But then the first wave of tweens flood the theater. Loud, obnoxious, and ready to have a good time! Some on their phones, talking to friends, others recording themselves entering the theater. And you can tell it was going to be bad because before they arrived, it was relatively quiet with pre-movie chatter.
In my head, I started to place bets with where they were going to sit as the climb the stairs on both sides. The loudest of the groups start two rolls behind us and within minutes, the couple that sat directly behind us moved. That prompted half group A to move directly behind us by means of jumping over the chairs. So to avoid being right next to the bad experience, we decided to the relocate to a somewhat empty row further down near the screen only to be invaded by Group B who sat directly next to us on the right side. Behind us was another family who did not understand the meaning of inside/whispering voice and in front of us was a group of chronic social media addicts. Mind you, all these wonderful traits were identified BEFORE the movie started.
Just as the movie started, however, those security guards that I mentioned earlier came in and started checking tickets. Their method of checking tickets and that escorted a couple of them out but I would soon learn that they failed. Miserably.
As soon as the movie started, they get the talking on all cylinders. From all directions.
Now, my good friend and I are at odds on what is more annoying. Group B had a loud mouth that talked constantly, completely overselling her reactions and being over
the top about the ordeal. At some point n the movie, two kids snuck into the theater and sat to my left and just started talking on the phone and repeating the same responses as the girl in group B. The people behind me didn’t start eating anything until about twenty-five percent in, result in loud plastic ripping, smacking on whatever they were eating and awkward timed straw movement. Those in front of us must have not be entertained because they were constantly on their phone, texting, going through snaps, and checking Facebook. IN THE MOVIE. (Without the common decency to at least turn the brightness down though that wouldn’t have helped at all.)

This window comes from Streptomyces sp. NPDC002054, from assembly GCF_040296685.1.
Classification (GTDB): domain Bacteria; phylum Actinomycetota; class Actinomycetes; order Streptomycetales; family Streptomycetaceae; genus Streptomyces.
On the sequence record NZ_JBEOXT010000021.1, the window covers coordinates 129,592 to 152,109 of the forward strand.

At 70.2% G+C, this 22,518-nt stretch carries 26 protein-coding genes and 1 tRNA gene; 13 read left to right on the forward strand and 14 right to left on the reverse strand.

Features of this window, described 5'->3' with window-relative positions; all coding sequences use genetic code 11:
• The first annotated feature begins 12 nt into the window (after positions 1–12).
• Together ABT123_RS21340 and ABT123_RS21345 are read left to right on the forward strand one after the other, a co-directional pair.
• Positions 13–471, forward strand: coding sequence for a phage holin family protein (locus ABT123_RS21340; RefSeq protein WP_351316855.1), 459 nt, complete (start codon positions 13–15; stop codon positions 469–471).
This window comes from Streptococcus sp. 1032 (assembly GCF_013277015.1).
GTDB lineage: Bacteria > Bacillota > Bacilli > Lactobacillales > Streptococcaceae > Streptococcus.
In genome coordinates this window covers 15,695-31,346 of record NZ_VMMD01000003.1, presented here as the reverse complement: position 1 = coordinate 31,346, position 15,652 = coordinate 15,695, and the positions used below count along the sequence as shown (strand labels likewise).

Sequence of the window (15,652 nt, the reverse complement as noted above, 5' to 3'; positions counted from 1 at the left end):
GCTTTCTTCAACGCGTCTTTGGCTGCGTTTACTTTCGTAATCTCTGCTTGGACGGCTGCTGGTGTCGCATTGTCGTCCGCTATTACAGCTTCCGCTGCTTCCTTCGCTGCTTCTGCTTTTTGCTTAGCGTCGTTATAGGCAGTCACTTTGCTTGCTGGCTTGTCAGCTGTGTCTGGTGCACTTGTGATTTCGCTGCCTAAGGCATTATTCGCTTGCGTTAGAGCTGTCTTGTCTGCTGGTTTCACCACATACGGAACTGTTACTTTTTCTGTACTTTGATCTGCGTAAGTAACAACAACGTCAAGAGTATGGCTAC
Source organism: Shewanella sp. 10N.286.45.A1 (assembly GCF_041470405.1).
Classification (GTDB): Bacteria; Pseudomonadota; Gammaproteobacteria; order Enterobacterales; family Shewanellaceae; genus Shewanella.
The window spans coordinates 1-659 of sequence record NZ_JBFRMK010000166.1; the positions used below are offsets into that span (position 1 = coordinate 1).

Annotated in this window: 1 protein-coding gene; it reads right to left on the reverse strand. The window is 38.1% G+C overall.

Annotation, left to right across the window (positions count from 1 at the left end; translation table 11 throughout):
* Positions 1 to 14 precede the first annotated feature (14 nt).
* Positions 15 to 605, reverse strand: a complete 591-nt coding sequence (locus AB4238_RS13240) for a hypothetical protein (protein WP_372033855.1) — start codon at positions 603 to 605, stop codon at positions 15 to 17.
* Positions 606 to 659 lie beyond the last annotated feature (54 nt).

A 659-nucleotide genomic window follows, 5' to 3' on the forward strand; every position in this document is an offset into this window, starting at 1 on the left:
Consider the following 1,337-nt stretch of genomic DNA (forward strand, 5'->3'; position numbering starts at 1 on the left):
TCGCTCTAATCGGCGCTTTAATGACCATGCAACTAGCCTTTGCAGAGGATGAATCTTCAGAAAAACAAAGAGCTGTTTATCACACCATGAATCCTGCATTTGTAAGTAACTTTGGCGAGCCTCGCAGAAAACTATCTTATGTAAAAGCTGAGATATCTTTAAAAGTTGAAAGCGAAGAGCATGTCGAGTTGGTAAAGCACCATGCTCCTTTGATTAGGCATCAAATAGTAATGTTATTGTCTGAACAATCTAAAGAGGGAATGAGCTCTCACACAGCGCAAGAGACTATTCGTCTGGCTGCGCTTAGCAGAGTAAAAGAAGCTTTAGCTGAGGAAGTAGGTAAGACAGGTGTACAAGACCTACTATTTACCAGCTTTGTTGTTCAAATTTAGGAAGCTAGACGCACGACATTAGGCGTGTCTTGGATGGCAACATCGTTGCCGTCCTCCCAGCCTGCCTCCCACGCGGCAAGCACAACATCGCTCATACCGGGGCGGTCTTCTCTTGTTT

I can deal with talking. Especially if it ultimately makes the movie experience better. So a few well-timed outburst is fine by me and might even be welcomed depending
on how scary the movie is. (Mind you, horror isn’t my genre at all.) But I draw the line with the cell phones. It is pretty sad that people are so attached to their phone that they can’t go a mere two hours without checking it. This is even worst when you pay money for something to keep your attention and completely ignore because of your addiction. If you need to check it that bad, just get up and step out for a moment. Don’t break the immersion for someone else who could be enjoying the movie because you have an itch.
My party member ( the good friend who was with me) claims that talking ruins it all and I can’t argue you there either. Like I said, I don’t mind some outburst but they
the way they were talking just made you want to gag their mouths with socks and beat them with aluminum bats. They echoed each other! Each of the groups that I mention would repeat the same thing that the other group said no less than ten seconds after one group said it. I am not lying either. Hell, the kid failing to be incognito on his phone a few seat down was yapping on the phone about the movie. I could argue that a similar event was happening where we were originally sitting because you could hear them up there as well.